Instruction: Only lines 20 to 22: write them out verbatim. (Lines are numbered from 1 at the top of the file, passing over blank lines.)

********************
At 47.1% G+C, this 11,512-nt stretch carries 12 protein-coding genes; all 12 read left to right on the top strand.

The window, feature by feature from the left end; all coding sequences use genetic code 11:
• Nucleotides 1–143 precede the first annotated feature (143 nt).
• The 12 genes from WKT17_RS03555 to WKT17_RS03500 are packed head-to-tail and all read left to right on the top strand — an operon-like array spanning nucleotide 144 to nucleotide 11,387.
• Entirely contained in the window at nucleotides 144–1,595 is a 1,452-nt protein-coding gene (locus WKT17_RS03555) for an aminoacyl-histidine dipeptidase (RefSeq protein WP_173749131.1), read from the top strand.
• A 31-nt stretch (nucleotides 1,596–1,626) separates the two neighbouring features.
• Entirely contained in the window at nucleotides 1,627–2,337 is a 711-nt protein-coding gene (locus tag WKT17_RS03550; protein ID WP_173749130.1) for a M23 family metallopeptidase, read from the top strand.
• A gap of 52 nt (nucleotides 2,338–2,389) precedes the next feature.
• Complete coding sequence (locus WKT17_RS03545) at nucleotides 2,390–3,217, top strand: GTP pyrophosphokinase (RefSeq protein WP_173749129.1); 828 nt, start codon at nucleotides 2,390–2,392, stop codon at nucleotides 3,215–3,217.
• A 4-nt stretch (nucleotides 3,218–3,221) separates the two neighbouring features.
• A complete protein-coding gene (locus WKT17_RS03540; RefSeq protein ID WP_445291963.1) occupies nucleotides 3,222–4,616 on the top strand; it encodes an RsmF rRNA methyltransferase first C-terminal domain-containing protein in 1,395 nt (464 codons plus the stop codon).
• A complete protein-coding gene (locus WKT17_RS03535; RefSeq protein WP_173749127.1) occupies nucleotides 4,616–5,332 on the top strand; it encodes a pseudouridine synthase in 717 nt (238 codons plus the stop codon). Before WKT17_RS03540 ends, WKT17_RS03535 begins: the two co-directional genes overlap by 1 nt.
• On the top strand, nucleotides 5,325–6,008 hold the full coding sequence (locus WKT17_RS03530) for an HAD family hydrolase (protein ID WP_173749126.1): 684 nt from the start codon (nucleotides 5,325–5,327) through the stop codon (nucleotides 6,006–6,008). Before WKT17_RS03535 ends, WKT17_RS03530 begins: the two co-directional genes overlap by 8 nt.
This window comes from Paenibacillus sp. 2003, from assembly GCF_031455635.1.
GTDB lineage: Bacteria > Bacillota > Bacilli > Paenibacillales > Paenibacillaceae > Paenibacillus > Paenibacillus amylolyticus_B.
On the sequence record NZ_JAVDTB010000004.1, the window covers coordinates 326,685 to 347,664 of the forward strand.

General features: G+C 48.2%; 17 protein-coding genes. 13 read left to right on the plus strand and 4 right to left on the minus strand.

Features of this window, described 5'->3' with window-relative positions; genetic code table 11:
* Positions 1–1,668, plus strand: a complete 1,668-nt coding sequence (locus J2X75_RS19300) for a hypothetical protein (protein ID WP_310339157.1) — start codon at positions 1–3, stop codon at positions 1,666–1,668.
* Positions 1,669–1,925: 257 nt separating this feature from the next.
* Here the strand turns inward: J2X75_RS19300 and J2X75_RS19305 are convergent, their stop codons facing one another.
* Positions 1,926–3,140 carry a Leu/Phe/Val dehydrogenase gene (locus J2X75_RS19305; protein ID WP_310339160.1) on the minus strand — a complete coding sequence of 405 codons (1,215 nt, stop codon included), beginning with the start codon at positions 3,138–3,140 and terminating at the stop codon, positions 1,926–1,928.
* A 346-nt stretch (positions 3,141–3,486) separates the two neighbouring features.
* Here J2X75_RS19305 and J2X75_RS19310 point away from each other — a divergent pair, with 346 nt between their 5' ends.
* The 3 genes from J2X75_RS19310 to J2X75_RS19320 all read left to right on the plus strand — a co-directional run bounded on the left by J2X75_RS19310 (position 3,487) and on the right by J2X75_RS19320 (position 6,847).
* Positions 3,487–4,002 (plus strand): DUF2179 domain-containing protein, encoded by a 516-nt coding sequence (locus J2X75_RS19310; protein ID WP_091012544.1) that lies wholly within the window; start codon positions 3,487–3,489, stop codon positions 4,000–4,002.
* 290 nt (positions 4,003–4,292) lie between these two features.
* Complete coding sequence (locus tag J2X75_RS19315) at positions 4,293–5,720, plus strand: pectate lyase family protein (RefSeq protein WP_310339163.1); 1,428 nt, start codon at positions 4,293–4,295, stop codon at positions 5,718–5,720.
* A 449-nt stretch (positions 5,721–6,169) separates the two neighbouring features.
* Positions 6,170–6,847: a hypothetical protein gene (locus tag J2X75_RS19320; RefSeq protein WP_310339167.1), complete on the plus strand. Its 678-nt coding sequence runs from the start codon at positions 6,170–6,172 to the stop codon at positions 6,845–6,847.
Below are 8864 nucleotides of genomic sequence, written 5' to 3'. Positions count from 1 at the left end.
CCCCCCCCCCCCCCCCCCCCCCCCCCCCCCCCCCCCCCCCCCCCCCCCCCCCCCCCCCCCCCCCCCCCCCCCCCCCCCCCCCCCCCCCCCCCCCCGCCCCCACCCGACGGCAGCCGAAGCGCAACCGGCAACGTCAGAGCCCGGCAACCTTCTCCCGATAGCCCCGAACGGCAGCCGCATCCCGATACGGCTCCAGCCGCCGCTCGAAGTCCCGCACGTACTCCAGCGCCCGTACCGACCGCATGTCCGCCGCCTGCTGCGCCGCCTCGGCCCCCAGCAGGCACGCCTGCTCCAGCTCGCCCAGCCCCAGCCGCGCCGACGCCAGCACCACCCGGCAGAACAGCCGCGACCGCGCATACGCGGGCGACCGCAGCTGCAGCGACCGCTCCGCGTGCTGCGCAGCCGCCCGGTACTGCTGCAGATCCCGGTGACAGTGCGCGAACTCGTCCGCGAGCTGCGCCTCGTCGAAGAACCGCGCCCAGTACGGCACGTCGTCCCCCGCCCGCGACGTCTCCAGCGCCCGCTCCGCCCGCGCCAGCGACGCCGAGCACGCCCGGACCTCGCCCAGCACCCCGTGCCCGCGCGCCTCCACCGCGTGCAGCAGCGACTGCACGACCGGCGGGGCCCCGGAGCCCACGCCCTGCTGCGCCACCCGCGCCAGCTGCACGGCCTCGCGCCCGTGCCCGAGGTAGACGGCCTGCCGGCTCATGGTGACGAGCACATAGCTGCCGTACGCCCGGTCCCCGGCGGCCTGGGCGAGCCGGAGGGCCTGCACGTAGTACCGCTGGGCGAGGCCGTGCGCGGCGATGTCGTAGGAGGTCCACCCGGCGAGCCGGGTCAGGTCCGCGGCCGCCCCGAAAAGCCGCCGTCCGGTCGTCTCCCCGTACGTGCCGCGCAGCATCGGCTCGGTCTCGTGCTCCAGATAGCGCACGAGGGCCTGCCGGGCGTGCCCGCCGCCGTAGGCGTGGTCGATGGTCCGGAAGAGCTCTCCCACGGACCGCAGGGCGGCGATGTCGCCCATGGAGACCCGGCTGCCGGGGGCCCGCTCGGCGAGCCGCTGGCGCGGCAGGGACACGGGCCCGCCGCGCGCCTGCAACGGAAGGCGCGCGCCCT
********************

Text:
* Positions 1,669–1,925: 257 nt separating this feature from the next.
* Here the strand turns inward: J2X75_RS19300 and J2X75_RS19305 are convergent, their stop codons facing one another.
* Positions 1,926–3,140 carry a Leu/Phe/Val dehydrogenase gene (locus J2X75_RS19305; protein ID WP_310339160.1) on the minus strand — a complete coding sequence of 405 codons (1,215 nt, stop codon included), beginning with the start codon at positions 3,138–3,140 and terminating at the stop codon, positions 1,926–1,928.